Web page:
The Term “Cliffhanger”, To Refer To A Suspenseful But Unresolved Ending Originated With?
Answer: A Victorian Novel
Even if you’re unfamiliar with the term, a cliffhanger is a plot device that we’ve all experienced at one time or another. Cliffhangers are a plot device found in episodic TV shows and serialized fiction that hinge on putting one or more characters in a precarious and suspenseful position in order to hook the viewer or reader into continuing to consume the media. Who can resist tuning in next time to see what lies behind the door the protagonist just opened (but which clever camera work didn’t reveal to the viewer)?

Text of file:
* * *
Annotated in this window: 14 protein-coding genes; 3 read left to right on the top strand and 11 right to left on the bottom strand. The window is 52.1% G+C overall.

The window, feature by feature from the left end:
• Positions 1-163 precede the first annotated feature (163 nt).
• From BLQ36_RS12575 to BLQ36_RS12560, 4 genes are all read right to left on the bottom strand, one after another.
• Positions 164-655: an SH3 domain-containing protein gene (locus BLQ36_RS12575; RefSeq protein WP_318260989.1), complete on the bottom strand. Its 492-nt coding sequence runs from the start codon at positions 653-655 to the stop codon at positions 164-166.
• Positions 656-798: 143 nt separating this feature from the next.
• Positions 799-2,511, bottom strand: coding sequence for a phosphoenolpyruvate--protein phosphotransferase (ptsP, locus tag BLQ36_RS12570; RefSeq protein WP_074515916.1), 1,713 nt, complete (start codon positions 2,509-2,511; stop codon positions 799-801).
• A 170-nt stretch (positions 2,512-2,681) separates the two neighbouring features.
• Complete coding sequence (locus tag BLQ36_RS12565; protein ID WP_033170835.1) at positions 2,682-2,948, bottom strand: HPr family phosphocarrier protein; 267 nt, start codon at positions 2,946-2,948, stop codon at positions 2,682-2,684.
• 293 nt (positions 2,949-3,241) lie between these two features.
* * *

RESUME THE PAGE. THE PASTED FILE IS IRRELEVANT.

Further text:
Make no mistake about it, the concept of the cliffhanger has been around for centuries. Perhaps one of the most famous historical examples of a cliffhanger is the collection of Middle Eastern folk tales, One Thousand and One Nights. The collection of stories is linked together through the narration of the protagonist Scheherazade who ends each story she tells the king on a cliffhanger in order to delay her execution.
But the term “cliffhanger” can be traced back to a particular serialized Victorian-era novel: A Pair of Blue Eyes, by Thomas Hardy. The novel was published in serialized format (as was common during the time) between September 1872 and July 1873. In one of the serialized chapters, one of the protagonists, Henry Knight, is left literally dangling from a cliff face.
Image by C.C. Pierce/Wikimedia.